Deuteronomy 33:2 is part of the poem known as the Blessing of Moses spanning Deuteronomy 33:1-29. Scholars consider that the poem serves as Yahwistic declaration for the blessing of the future of Israel as a socially unified whole that will benefit and prosper through YHWH's beneficence. The poem relates YHWH's movement from the south from Mount Sinai, the mountain where He resides, to His entrance on the scene as a "formidable invading force."[11]

Isaiah 42[edit]

"Behold, My Servant, whom I uphold; My chosen one in whom My soul delights. I have put My Spirit upon Him; He will bring forth justice to the nations. 2 "He will not cry out or raise His voice, Nor make His voice heard in the street. 3 "A bruised reed He will not break And a dimly burning wick He will not extinguish; He will faithfully bring forth justice. 4 "He will not be disheartened or crushed Until He has established justice in the earth; And the coastlands will wait expectantly for His law."

— Isaiah 42:1-4

Muslim tradition holds that Isaiah 42 predicted the coming of a servant associated with Qedar, the second son of Ishmael and who went on to live his life in Arabia, and so interpret this passage as a prophecy of Muhammad.[12] According to the Hadiths, Muslims like Abd Allah ibn Amr ibn al-As have believed that Muhammad was the servant of Isaiah 42 during his very lifetime.[13]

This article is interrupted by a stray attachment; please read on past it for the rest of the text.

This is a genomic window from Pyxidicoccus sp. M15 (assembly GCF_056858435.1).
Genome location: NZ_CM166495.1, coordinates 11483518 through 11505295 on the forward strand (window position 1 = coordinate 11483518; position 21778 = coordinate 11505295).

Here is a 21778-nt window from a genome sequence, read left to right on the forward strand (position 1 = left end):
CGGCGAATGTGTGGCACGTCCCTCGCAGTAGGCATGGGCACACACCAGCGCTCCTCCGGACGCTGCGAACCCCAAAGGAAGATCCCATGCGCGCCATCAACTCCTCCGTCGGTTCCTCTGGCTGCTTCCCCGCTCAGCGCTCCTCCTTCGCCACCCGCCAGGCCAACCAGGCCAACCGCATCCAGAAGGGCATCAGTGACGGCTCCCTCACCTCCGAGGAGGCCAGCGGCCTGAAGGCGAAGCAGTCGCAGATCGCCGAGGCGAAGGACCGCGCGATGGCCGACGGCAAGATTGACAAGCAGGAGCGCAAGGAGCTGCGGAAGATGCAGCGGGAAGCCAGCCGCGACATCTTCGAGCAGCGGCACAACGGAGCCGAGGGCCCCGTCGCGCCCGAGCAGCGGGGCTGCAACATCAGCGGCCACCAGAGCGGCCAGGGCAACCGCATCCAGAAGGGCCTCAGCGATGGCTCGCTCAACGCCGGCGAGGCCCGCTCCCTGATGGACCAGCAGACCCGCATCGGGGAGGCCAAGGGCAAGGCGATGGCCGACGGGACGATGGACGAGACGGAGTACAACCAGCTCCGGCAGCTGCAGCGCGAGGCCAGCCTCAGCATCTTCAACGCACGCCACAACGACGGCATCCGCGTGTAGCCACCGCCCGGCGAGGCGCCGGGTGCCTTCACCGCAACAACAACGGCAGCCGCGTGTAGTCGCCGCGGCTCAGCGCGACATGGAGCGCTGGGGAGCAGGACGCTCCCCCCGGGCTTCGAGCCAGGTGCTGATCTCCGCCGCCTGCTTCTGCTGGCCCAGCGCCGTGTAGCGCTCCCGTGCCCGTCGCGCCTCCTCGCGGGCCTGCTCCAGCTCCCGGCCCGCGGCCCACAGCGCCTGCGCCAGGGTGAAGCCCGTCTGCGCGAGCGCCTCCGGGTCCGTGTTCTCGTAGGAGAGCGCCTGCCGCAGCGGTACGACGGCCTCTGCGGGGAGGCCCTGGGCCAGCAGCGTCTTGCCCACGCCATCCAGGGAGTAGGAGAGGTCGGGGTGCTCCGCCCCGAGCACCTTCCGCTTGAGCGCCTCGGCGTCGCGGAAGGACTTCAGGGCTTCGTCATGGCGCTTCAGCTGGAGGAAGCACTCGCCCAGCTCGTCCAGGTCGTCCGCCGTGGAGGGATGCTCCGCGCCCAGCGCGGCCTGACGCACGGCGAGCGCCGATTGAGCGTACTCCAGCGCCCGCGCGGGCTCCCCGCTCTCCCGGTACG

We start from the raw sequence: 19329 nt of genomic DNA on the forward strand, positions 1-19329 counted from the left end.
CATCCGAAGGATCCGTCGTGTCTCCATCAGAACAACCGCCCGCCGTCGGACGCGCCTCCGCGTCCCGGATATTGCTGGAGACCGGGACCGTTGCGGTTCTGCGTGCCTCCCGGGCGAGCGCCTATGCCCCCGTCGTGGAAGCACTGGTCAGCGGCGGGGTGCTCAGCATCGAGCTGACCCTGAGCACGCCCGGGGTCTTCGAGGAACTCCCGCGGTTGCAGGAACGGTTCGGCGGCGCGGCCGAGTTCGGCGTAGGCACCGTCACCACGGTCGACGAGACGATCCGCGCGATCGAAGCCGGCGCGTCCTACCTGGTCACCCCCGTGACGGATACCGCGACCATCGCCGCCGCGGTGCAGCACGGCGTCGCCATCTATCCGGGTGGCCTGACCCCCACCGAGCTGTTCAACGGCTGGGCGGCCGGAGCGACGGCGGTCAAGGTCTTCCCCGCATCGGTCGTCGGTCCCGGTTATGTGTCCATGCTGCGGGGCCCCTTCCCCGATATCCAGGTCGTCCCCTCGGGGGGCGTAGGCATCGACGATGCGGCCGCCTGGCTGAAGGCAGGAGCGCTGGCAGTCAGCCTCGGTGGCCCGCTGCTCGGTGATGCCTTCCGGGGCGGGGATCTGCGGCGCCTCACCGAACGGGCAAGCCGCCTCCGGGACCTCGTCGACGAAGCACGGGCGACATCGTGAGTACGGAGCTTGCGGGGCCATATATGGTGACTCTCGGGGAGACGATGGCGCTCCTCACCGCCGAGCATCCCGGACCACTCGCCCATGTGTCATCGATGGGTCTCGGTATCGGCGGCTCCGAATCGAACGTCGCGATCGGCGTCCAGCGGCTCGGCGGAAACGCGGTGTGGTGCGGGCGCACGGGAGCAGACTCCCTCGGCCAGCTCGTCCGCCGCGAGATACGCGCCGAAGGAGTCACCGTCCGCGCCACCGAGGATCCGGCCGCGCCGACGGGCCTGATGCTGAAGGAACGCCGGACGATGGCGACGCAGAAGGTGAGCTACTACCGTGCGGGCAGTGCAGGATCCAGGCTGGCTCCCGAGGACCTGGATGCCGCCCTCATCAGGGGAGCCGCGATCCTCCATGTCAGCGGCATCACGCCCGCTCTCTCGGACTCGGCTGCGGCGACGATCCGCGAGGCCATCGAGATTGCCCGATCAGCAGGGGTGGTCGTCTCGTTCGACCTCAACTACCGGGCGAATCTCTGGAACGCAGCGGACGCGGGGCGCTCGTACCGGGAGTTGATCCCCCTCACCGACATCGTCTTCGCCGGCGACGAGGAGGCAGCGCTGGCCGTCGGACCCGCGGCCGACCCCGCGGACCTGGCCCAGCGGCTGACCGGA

In 1892, Isaiah 42:1-4 was first identified by Bernhard Duhm as one of the Servant songs in the Book of Isaiah,[14] along with Is. 49:1-6; Is. 50:4-7; and Is. 52:13-53:12. The Old Testament identifies the servant of the Servant songs as the Israelite's in Is. 41:8-9; Is. 44:1; Is. 44:21; Is. 45:4; Is. 48:20 and Is. 49:3.[15][16] John Barton and John Muddiman write that "The idea of a 'servant' played a small part in the earlier chapters, being used as a designation of the unworthy Eliakim in 22:20 and of the figure of David in 37:35, but it now comes to the fore as a description of major significance, the noun being used more than 20 times in chs. 40-55. Its first usage is obviously important in establishing the sense in which we are to understand it, and here it is clear that the community of Israel/Jacob is so described."[15]

Haggai 2:7[edit]

I will shake all the nations; and they will come with the wealth of all nations, and I will fill this house with glory,’ says the Lord of hosts.

— Haggai 2:7

According to some Muslim interpreters, Haggai's promise for the coming of wealth in the future to be a reference to Muhammad's advent. The wealth, himada in Hebrew, is closely rooted to the Arabic hemed, which is personalized in the Arabic name Ahmad, an abbreviation of Muhammad. Muslims believe this is further indicated by Haggai's saying that the himada will go on to bring shalom, something Muslims believe was accomplished by Muhammad.[12]

According to scholars, Haggai 2:1-9 is discussing YHWH's eschatological return in the future in order to restore and rebuild the Temple. In verse 6, the passage says that God's return is in "a little while once more" (Haggai 2:6), the language being used to accentuate its imminence, while the Hebrew phrase for "once more" refers to earlier events, specifically in the context of Haggai 2, alluding to God's initial appearance on Mount Sinai. YHWH's return causes all of creation ("the heavens and the earth") and the nations (v. 7) to shake, and the nations respond in submission by bringing all their wealth to YHWH's house, the temple.[17][18]

Song of Solomon 5:16[edit]

His mouth is most sweet: yea, he is altogether lovely. This is my beloved, and this is my friend, O daughters of Jerusalem. (Hebrew: חִכּוֹ מַמְתַקִּים וְכֻלּוֹ מַחֲמַדִּים זֶה דוֹדִי וְזֶה רֵעִי בְּנוֹת יְרוּשָׁלִָם‎, romanizedḥik·kōw mam·ṯaq·qîm wə·ḵul·lōw ma·ḥă·mad·dîm zeh ḏō·w·ḏî wə·zeh rê·‘î bə·nō·wṯ yə·rū·šā·lim.)[19]